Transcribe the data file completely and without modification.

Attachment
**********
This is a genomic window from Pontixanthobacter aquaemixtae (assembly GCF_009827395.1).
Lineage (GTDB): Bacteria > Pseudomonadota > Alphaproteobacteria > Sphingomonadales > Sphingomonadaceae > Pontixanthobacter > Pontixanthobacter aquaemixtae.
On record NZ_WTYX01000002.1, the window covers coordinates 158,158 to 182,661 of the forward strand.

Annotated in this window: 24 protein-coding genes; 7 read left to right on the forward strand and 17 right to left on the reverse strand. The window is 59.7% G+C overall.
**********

This is a genomic window from Pontixanthobacter aquaemixtae (assembly GCF_009827395.1).
Lineage (GTDB): Bacteria > Pseudomonadota > Alphaproteobacteria > Sphingomonadales > Sphingomonadaceae > Pontixanthobacter > Pontixanthobacter aquaemixtae.
On record NZ_WTYX01000002.1, the window covers coordinates 158,158 to 182,661 of the forward strand.

Annotated in this window: 24 protein-coding genes; 7 read left to right on the forward strand and 17 right to left on the reverse strand. The window is 59.7% G+C overall.